This week I had the honor to meet Patrick Kiragu, a teacher with Africa Yoga Project. I took his class on Wednesday night and was blown away. It was challenging. I sweat more than I have in a long time, it was streaming down my whole body; but I also smiled more than I have in a practice in a long time.
Patrick spoke so powerfully of the transformation that yoga has initiated in his life. He was hustling on the streets of Nairobi and said he never would have dreamed of becoming a yoga teacher. Now, he’s a yoga teacher, no long hustling anything but the practice.
Patrick practices the same vinyasa flow that I practice here in Louisville. He witnesses the same physical, and emotional, changes in his students that I do. As he says, “Kenya is closer than you think.”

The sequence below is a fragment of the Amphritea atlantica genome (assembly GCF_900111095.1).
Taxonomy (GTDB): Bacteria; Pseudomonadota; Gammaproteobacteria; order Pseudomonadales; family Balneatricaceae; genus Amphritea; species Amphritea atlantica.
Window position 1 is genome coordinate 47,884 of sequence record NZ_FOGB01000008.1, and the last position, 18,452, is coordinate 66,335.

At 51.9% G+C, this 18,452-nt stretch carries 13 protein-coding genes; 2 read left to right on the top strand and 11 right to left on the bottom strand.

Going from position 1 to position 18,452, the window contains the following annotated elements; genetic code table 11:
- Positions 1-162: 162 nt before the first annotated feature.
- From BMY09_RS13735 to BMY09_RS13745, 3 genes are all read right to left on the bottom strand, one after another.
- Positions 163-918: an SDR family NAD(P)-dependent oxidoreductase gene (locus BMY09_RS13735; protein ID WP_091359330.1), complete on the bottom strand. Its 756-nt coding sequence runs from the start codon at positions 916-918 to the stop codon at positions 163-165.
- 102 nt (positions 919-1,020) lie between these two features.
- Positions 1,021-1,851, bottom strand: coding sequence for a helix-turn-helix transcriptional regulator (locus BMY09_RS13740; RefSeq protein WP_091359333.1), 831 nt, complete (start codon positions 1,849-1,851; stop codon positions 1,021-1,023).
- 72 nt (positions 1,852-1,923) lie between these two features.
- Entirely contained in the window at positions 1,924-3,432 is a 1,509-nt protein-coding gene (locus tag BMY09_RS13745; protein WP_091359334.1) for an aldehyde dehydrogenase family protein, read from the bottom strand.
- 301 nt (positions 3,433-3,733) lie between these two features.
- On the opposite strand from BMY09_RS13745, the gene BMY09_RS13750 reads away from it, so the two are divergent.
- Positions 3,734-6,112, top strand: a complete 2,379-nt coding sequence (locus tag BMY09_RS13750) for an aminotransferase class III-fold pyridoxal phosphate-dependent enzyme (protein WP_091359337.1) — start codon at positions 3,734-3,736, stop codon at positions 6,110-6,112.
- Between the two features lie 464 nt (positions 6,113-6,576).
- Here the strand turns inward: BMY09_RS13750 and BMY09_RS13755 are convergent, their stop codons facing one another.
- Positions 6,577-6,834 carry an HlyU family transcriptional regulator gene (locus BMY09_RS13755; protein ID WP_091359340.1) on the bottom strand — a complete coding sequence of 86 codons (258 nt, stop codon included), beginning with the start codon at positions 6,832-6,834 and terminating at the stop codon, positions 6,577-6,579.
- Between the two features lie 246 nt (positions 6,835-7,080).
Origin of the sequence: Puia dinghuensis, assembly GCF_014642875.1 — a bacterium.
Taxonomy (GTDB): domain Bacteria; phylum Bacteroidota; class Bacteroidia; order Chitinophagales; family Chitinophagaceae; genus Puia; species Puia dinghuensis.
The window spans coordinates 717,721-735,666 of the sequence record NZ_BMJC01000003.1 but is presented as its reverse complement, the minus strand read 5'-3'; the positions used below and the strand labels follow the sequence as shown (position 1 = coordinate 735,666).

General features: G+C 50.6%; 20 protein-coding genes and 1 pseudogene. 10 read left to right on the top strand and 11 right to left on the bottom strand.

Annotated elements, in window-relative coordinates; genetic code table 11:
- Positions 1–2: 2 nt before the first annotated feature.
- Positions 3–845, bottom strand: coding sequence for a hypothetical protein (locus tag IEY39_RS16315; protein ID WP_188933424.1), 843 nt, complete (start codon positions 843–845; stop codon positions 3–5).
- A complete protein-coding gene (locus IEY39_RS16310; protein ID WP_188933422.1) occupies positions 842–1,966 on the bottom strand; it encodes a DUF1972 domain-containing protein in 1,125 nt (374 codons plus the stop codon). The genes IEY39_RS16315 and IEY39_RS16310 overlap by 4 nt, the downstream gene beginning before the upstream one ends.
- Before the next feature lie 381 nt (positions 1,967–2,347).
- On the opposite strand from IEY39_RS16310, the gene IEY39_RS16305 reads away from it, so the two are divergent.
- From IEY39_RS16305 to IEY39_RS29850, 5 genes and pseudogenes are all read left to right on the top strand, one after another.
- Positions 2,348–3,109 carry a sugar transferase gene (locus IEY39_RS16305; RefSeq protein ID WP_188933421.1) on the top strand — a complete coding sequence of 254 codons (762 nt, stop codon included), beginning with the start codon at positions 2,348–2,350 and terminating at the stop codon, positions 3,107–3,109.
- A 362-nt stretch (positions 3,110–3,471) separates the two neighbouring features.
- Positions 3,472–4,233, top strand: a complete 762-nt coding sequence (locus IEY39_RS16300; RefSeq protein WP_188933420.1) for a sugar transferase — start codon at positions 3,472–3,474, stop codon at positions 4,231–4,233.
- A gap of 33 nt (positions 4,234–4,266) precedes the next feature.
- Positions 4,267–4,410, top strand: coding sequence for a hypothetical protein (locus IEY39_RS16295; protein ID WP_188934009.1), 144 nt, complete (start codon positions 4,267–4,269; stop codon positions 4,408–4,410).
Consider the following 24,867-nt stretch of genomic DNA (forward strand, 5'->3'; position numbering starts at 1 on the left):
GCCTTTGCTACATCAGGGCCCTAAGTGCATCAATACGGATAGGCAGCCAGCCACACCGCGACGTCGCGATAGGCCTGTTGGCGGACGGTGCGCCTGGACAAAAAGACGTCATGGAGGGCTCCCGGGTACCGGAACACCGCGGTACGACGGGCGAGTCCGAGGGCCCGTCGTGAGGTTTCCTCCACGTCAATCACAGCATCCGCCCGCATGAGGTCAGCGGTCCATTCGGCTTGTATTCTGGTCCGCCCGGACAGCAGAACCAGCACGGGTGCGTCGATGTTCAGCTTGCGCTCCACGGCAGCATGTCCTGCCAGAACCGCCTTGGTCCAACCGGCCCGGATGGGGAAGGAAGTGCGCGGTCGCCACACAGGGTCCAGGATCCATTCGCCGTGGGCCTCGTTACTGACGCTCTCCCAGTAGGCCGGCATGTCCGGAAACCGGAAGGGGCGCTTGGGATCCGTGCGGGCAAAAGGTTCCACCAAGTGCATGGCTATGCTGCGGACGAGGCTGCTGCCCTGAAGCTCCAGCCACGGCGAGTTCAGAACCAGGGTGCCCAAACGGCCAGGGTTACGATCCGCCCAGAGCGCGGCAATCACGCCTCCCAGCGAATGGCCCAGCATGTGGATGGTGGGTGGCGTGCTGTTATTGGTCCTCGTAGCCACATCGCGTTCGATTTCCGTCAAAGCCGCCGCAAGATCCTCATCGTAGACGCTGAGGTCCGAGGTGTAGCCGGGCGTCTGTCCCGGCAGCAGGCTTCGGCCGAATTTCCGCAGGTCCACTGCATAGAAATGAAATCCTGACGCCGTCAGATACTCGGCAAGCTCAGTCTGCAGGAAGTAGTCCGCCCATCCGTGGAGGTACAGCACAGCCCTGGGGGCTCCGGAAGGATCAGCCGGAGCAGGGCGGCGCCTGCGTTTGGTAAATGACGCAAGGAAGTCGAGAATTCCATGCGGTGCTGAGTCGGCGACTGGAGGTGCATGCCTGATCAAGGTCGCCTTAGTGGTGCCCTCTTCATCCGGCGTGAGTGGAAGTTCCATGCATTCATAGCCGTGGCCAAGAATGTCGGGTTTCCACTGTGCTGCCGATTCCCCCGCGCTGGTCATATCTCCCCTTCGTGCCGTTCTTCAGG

Throughout the week, I’ve gotten to spend more time Patrick, once at the pool with some other teachers, and then at a party with leaders at the studio. We talked about the work that Africa Yoga Project does, in the context of what has been going on in Kenya in past years. Patrick described the terror following the 2007 elections, but also the hope as the political climate has changed. He says that today in Kenya, young people listen less to the tribal stereotypes their parents instilled in them growing up. He explained that more and more people are identifying as Kenyan, and not by their tribe. There was a lot about this conversation that I couldn’t identify with, like the fear of being killed after political crisis. Listening to him speak about beginning to sett aside tribal differences, my thoughts turned to our country’s own struggle to combat stereotypes and racism. We share this human struggle, but knowing that Kenyans and Americans are both practicing yoga and standing up for unity on opposite sides of the globe makes it seem all the more hopeful.